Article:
The Black Phone is a child-killing horror movie to avoid like the plague


Hype but divine, The Black Phone makes an ungainly run for cult horror acclaim by using every trick in the book – the book being a quick short story about a child killer by Stephen King’s son, Joe Hill.

In its pages, which are thankfully 1,100 fewer than King’s IT, this character is an obese, sweaty gay pedophile called Albert – not a perfect part, on the surface or even anywhere below, for the emaciated, usually casual Ethan Hawke. His Sinister director, Scott Derrickson, presumably lured him in with God knows what flattery.

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Through a mixture of vapidity and incompetence, the film sets out to make Hawke’s deal with the guest star look like the worst call of his life. It produces heaps of icky paranoia but remarkably few real fears, while still managing to be unnecessarily brutal in all the wrong places – that is when Hawke’s soft-wrist caricature of a sub-Pennywise sex offender isn’t even on the screen.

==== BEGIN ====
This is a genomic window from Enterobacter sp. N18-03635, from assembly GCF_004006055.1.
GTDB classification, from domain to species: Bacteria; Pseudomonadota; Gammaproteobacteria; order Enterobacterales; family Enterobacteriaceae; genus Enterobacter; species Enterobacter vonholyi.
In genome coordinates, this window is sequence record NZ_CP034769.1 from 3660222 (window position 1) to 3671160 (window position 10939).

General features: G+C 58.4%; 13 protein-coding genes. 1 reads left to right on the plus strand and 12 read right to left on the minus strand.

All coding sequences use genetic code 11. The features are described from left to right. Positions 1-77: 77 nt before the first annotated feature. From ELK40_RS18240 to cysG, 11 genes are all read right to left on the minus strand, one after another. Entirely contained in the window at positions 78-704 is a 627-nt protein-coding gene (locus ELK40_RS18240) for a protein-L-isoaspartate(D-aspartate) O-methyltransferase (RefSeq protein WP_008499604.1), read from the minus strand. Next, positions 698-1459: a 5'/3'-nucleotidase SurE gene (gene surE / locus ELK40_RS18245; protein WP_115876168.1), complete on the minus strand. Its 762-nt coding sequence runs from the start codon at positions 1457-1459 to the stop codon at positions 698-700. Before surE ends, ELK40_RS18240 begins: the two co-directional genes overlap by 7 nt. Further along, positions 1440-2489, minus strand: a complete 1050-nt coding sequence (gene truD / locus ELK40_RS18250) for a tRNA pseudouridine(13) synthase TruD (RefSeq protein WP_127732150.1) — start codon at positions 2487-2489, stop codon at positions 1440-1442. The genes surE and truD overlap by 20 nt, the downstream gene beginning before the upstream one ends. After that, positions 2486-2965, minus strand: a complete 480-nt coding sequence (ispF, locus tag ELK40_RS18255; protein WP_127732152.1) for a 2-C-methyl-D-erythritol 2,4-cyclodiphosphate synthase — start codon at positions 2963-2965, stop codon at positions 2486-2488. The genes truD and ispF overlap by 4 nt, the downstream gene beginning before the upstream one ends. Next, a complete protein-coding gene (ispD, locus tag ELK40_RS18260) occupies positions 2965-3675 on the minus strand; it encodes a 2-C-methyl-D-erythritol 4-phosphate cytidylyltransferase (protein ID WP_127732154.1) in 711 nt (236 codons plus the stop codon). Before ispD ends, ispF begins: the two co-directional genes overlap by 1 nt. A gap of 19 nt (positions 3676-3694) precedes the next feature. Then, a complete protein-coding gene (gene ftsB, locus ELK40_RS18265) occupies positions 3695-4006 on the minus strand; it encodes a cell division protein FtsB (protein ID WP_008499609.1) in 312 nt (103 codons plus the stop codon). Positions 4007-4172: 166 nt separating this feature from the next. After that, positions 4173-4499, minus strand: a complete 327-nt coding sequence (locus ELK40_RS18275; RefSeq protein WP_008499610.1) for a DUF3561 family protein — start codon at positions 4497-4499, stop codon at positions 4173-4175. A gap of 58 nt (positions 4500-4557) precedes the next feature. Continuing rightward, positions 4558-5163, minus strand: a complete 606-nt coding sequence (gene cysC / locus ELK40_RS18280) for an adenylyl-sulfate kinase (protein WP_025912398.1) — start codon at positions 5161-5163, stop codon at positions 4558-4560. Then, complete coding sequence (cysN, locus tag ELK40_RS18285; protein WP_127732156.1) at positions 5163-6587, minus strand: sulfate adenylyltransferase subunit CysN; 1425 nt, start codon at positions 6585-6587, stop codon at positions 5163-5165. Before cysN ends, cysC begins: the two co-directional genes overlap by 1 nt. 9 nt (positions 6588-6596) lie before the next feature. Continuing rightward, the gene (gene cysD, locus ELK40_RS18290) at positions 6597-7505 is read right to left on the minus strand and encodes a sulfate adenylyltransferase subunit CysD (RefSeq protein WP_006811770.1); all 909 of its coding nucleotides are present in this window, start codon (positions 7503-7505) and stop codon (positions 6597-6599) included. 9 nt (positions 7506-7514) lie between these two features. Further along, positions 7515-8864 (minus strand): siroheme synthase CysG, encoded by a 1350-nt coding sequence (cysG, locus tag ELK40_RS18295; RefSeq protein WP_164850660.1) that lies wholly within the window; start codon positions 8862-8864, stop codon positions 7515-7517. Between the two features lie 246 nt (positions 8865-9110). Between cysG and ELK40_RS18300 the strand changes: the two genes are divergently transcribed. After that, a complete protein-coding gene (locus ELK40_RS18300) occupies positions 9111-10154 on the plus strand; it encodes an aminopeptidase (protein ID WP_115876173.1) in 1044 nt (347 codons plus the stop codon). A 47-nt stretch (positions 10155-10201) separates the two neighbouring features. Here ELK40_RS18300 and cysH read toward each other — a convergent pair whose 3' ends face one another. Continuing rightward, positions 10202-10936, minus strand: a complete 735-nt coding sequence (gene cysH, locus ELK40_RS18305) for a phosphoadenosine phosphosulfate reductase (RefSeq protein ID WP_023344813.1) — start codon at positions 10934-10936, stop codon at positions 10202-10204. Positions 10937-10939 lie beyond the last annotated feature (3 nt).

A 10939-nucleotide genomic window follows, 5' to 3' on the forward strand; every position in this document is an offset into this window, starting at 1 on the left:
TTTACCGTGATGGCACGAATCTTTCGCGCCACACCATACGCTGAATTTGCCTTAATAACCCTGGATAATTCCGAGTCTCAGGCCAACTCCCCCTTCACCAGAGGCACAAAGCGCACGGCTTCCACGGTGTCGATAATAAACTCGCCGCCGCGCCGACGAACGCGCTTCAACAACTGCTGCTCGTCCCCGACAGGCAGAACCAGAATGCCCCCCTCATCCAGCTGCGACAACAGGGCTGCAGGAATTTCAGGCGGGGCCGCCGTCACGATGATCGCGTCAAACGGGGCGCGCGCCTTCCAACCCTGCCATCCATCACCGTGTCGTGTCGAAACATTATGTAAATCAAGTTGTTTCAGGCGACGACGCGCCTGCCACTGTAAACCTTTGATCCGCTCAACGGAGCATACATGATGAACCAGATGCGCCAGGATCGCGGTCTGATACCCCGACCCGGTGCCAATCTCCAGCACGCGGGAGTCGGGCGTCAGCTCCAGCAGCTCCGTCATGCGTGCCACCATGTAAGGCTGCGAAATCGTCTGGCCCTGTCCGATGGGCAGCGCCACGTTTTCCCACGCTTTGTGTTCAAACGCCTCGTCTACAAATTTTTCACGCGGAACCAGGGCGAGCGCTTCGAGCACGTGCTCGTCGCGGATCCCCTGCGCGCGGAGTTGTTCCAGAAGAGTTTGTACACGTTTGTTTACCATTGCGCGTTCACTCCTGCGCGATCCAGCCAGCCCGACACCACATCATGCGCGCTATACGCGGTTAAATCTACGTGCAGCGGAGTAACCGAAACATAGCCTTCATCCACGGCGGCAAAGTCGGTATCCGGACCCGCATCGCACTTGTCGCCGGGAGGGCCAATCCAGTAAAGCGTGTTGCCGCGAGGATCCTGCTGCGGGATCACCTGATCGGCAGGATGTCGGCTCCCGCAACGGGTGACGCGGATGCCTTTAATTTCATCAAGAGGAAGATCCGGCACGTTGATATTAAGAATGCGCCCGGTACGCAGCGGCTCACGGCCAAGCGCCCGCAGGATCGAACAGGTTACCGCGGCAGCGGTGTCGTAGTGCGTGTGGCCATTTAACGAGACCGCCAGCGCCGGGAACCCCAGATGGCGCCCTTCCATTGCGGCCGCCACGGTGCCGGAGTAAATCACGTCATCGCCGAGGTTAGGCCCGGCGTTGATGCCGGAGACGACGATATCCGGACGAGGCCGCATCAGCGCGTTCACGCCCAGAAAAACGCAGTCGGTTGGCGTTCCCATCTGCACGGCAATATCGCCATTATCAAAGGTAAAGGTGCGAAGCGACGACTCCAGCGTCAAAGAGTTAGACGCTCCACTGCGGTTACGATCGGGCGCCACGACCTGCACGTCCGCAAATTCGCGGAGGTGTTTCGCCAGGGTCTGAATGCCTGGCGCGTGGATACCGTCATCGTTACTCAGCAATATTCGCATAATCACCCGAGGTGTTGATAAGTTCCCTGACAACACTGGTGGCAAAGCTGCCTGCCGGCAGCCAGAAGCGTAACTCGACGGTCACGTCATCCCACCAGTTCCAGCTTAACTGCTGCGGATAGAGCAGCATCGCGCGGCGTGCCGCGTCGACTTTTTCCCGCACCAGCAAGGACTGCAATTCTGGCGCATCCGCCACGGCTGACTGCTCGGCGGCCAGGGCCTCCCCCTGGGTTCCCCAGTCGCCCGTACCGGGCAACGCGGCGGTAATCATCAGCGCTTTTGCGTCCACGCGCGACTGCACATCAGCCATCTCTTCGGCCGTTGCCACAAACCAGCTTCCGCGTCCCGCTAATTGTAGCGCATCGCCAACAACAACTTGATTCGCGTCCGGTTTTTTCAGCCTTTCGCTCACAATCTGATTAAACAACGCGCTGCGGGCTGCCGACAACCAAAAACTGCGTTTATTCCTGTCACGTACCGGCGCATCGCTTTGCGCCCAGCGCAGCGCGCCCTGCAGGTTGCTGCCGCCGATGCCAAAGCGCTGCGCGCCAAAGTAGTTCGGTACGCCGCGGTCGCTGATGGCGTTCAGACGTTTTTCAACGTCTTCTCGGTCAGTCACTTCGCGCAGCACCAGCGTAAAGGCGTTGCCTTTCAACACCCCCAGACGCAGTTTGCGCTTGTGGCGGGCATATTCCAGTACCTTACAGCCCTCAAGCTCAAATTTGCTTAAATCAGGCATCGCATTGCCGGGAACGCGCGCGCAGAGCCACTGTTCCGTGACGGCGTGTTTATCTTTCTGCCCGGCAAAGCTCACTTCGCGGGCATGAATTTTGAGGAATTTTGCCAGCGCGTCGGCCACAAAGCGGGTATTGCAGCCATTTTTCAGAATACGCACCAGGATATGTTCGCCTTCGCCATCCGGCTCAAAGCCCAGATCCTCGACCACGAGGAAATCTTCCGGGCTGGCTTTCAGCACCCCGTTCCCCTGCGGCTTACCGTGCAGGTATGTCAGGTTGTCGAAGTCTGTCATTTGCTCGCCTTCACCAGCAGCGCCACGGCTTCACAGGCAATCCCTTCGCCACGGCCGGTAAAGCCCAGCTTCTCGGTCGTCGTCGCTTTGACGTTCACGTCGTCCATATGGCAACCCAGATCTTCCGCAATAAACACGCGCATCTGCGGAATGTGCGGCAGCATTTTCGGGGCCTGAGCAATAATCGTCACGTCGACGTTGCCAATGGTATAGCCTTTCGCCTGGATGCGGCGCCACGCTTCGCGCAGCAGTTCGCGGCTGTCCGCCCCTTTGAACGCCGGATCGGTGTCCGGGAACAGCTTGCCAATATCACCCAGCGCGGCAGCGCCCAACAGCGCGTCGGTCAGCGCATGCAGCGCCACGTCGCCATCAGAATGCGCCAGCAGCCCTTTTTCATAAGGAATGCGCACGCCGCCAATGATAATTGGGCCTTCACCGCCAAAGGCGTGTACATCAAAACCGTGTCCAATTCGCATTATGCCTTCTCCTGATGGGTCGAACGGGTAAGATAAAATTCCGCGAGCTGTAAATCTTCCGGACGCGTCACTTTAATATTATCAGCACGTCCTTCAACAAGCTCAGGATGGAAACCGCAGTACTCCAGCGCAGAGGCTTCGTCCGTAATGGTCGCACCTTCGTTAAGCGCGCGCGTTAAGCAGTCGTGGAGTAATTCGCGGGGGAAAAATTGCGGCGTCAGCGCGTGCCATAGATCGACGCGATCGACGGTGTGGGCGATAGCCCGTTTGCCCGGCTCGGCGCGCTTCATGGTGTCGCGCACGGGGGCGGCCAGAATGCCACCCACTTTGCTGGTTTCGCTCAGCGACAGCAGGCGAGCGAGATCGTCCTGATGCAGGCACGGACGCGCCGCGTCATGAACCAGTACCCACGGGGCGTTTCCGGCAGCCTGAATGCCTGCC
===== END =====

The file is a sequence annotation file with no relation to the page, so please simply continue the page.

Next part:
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It’s 1978, in suburban Colorado, where five pubescent boys have so far been pulled off the streets and crammed into “The Grabber’s” (Hawke) black van when he pretends to show them a ride. magic. The latest is 13-year-old Finney (Mason Thames), who finds himself locked in a basement with just a dirty mattress, a toilet, and a black phone inexplicably hanging on a wall, which his captor tells him he did not work. years.

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Through this unlikely means, as Hawke’s Albert doesn’t realize, his previous victims can contact Finney and give him survival advice, just when he gives up hope. As those unfortunate deaths materialize to give us a weird leap, Finney’s younger sister, Gwen (Madeline McGraw), picks up distress signals in a vaguely indebted way to The-Shining, and rides her bike like crazy to find it before it’s too late.



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